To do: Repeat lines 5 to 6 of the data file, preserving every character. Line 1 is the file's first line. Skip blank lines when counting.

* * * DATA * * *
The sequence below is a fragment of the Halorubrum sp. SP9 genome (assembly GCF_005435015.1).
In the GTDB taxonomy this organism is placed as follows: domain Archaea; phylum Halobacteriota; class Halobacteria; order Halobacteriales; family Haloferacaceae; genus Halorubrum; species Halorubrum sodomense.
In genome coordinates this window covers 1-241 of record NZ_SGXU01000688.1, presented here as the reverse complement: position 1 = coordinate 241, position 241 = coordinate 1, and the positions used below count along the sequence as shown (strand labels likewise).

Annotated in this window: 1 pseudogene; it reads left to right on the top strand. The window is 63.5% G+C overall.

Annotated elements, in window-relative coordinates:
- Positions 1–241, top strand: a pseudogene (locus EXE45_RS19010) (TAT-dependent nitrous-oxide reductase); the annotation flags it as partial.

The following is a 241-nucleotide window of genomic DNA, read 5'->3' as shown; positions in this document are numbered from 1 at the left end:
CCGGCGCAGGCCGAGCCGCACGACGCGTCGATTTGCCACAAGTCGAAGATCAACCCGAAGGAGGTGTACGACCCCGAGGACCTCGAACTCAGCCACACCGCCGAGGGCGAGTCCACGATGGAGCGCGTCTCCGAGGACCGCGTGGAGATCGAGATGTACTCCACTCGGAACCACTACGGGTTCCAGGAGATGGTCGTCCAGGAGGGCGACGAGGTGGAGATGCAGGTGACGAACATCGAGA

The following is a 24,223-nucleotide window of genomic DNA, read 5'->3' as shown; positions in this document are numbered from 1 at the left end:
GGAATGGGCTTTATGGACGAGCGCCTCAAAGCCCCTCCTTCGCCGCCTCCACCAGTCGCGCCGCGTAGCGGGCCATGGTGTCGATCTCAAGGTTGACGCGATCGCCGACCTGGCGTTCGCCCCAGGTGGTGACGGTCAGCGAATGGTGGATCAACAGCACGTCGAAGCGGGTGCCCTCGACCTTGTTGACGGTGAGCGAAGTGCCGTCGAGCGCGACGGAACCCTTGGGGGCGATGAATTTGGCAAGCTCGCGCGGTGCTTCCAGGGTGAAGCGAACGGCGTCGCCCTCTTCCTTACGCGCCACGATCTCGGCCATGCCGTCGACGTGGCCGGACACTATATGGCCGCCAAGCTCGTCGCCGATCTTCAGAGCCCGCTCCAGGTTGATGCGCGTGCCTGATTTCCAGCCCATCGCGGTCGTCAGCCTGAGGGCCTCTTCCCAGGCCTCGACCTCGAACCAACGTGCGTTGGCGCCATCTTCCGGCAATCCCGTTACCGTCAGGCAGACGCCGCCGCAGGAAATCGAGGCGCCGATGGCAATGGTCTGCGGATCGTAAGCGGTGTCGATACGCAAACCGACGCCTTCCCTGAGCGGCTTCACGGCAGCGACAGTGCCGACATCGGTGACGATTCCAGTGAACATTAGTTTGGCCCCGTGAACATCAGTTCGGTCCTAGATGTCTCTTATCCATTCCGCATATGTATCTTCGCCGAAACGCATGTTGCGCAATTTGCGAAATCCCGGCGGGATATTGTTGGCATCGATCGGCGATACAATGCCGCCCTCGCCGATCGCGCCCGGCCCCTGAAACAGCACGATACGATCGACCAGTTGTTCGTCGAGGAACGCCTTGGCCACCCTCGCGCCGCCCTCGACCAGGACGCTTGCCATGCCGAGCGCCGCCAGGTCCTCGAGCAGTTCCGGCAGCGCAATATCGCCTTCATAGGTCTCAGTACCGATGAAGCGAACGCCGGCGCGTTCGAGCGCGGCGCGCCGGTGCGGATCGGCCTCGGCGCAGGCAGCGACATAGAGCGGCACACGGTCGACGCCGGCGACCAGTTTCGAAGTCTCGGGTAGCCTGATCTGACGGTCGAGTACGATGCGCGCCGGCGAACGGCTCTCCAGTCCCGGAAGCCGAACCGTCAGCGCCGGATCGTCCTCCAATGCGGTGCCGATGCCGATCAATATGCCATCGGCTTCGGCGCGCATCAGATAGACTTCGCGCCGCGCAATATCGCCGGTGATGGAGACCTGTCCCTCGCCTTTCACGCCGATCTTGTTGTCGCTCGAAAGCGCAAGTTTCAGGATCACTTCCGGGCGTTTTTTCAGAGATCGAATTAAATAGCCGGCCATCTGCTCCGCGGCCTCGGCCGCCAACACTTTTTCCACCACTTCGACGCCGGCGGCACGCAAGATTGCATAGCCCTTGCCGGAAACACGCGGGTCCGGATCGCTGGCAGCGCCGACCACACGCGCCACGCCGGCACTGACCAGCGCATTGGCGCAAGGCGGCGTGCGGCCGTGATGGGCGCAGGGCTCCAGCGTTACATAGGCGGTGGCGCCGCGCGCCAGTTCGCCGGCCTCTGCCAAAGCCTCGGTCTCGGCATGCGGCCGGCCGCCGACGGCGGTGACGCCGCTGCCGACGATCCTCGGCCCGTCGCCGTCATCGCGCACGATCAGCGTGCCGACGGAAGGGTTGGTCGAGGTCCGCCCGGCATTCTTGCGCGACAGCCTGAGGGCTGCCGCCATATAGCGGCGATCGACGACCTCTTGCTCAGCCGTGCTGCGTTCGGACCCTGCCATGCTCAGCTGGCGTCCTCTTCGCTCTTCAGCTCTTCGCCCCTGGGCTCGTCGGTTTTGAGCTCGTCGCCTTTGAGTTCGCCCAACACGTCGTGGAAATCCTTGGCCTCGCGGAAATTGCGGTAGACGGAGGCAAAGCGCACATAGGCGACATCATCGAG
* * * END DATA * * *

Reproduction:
Annotated elements, in window-relative coordinates:
- Positions 1–241, top strand: a pseudogene (locus EXE45_RS19010) (TAT-dependent nitrous-oxide reductase); the annotation flags it as partial.